Occupational Asthma Reference

R├╝egger M, Droste D, Hofmann M, Jost M, Miedinger D, Diisocyanate-induced asthma in Switzerland: long-term course and patients' self-assessment after a 12-year follow-up, Journal of Occupational Medicine and Toxicology, 2014;9:21,10.1186/1745-6673-9-21
(Plain text: Ruegger M, Droste D, Hofmann M, Jost M, Miedinger D, Diisocyanate-induced asthma in Switzerland: long-term course and patients' self-assessment after a 12-year follow-up, Journal of Occupational Medicine and Toxicology)

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Known Authors

Martin Ruegger, Luzern Martin Ruegger

David Miedinger, Lucern, Basel and Montreal David Miedinger

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Abstract

Background
Isocyanates are among the most common causes of occupational asthma (OA) in Switzerland. Patients with OA have been shown to have unfavourable medical, socioeconomic and psychological outcomes. We investigated long-term asthma and the socio-economic outcomes of diisocyanate-induced asthma (DIA) in Switzerland.

Patients and methods:
We conducted an observational study on 49 patients with DIA and followed 35 of these patients over a mean exposure-free interval of 12 +/- 0.5 (range 11.0-13.0) years. At the initial and follow-up examinations, we recorded data on respiratory symptoms and asthma medication; measured the lung function; and tested for bronchial hyperreactivity. We allowed the patients to assess their state of health and overall satisfaction using a visual analogue scale (VAS) at these visits.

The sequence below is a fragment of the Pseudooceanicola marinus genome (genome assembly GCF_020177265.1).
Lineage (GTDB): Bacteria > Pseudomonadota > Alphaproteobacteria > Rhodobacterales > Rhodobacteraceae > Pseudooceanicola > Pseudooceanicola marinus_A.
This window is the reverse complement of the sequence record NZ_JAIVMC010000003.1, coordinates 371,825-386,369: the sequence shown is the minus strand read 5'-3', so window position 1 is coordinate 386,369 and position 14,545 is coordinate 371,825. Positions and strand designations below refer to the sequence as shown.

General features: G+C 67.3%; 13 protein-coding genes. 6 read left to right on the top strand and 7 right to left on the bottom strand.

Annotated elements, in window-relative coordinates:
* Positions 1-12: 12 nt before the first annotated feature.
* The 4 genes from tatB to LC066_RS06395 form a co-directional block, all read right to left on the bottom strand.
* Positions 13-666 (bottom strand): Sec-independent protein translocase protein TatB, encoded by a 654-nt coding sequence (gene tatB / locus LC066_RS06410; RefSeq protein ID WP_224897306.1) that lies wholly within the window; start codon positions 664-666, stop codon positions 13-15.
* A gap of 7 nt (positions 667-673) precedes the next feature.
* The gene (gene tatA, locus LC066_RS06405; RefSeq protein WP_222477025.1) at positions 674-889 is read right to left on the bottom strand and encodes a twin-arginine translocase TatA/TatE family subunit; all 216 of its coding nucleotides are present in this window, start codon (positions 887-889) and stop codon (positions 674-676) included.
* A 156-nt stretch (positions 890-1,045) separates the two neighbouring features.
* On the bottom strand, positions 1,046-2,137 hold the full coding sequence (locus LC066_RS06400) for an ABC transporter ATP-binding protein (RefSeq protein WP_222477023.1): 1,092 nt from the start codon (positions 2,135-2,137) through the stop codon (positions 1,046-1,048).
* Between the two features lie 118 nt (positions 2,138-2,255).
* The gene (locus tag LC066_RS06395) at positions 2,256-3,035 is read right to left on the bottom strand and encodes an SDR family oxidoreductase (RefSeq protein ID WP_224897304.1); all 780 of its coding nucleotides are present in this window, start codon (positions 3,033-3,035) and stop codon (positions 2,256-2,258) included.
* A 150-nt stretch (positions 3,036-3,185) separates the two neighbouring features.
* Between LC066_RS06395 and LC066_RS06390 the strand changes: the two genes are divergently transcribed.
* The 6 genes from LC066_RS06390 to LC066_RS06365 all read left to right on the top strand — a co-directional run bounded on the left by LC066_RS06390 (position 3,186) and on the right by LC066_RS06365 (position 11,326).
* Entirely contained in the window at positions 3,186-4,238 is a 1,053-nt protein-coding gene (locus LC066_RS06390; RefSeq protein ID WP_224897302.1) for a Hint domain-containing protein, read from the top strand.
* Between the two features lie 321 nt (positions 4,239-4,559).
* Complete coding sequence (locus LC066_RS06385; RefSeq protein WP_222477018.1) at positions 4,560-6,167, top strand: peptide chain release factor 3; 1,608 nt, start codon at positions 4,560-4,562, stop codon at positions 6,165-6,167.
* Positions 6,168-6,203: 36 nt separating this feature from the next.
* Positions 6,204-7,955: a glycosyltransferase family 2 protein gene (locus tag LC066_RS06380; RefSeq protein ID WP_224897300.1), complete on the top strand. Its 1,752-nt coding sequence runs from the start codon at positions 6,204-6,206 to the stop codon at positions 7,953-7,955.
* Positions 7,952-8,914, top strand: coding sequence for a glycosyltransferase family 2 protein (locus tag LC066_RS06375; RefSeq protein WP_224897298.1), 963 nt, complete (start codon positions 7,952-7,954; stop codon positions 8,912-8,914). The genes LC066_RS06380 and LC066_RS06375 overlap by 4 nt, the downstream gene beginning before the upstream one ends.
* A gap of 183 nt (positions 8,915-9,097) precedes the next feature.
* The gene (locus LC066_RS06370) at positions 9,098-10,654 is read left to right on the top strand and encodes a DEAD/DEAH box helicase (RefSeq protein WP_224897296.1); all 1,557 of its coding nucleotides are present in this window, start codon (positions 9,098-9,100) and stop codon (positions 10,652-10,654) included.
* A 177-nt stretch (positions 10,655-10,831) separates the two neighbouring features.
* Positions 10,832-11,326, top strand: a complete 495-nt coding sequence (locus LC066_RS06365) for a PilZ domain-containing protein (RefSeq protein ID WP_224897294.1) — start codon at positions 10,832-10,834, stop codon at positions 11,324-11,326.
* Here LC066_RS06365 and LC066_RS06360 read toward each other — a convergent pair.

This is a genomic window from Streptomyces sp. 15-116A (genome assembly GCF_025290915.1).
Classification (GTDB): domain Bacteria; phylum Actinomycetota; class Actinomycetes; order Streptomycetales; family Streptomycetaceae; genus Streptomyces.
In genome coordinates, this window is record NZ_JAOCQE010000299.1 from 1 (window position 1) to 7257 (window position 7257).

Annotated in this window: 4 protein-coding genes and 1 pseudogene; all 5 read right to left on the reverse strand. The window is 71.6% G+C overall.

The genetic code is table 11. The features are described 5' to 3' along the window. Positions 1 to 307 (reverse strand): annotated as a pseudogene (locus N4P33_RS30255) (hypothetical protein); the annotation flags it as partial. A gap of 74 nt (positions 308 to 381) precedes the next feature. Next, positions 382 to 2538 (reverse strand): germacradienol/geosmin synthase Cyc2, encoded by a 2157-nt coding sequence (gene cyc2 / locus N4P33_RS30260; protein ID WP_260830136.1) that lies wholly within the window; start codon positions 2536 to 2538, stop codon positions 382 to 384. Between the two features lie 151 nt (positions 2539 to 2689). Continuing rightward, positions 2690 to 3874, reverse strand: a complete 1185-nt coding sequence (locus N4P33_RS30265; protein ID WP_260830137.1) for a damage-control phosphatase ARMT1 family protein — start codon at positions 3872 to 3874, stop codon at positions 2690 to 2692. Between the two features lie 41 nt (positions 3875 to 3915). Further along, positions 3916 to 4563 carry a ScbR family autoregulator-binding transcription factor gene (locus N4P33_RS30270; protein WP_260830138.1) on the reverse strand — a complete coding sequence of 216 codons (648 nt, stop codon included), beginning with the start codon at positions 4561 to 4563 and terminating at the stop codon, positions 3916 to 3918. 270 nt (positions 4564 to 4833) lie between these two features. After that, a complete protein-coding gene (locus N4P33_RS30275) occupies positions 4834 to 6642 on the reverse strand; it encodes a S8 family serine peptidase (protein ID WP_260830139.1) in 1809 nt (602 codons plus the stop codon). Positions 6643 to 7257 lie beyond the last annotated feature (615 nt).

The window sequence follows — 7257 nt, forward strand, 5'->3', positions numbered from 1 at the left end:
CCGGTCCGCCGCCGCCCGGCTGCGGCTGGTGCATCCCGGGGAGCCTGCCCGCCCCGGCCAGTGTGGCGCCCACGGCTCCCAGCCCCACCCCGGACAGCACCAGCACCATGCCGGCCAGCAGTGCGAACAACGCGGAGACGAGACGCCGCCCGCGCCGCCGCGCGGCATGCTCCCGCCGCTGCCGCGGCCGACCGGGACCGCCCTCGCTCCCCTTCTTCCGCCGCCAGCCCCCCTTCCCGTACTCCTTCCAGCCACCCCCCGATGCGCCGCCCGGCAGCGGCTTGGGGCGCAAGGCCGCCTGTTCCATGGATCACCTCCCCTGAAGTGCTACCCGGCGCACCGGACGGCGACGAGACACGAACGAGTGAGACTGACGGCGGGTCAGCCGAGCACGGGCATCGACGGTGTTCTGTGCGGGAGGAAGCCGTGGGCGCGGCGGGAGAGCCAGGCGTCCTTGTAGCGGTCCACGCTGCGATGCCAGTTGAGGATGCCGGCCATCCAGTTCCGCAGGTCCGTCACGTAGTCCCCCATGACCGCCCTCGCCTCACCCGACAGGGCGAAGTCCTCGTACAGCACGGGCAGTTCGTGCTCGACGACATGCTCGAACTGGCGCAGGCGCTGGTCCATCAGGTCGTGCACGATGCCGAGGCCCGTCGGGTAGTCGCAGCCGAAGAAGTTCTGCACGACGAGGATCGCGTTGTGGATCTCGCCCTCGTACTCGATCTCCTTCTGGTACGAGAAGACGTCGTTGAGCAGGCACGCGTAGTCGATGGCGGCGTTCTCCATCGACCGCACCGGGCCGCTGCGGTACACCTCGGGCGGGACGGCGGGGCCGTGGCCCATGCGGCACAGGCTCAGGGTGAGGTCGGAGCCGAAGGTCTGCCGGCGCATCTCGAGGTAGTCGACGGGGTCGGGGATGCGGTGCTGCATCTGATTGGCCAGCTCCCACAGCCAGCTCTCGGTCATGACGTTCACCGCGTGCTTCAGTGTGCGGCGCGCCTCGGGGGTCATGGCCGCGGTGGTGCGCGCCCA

Results
The 35 patients whom we could follow had a median symptomatic exposure time of 12 months, interquartile range (IQR) 26 months and a median overall exposure time of 51 (IQR 104) months. Their subjective symptoms (p < 0.001) and the use of asthma medication (p = 0.002), particularly the use of inhaled corticosteroids (p < 0.001), decreased by nearly 50%. At the same time, the self-assessment of the patients' state of health and overall satisfaction increased considerably according to both symptomatology and income. In contrast, slight reductions in terms of FVC% predicted from 102% to 96% (p = 0.04), of FEV1% predicted from 91% to 87% (p = 0.06) and of the FEV1/FVC ratio of 3%; (p = 0.01) were observed while NSBHR positivity did not change significantly. In univariate as well as multivariate logistic analyses we showed significant associations between age, duration of exposure and FEV1/FVC ratio with persistent asthma symptoms and NSBHR.

Conclusions
We found that the patients' symptoms, the extent of their therapy and the decrease in their lung volumes during the follow-up period were similar to the findings in the literature. The same hold true for some prognostic factors, whereas the patients' self-assessment of their state of health and overall satisfaction improved considerably.

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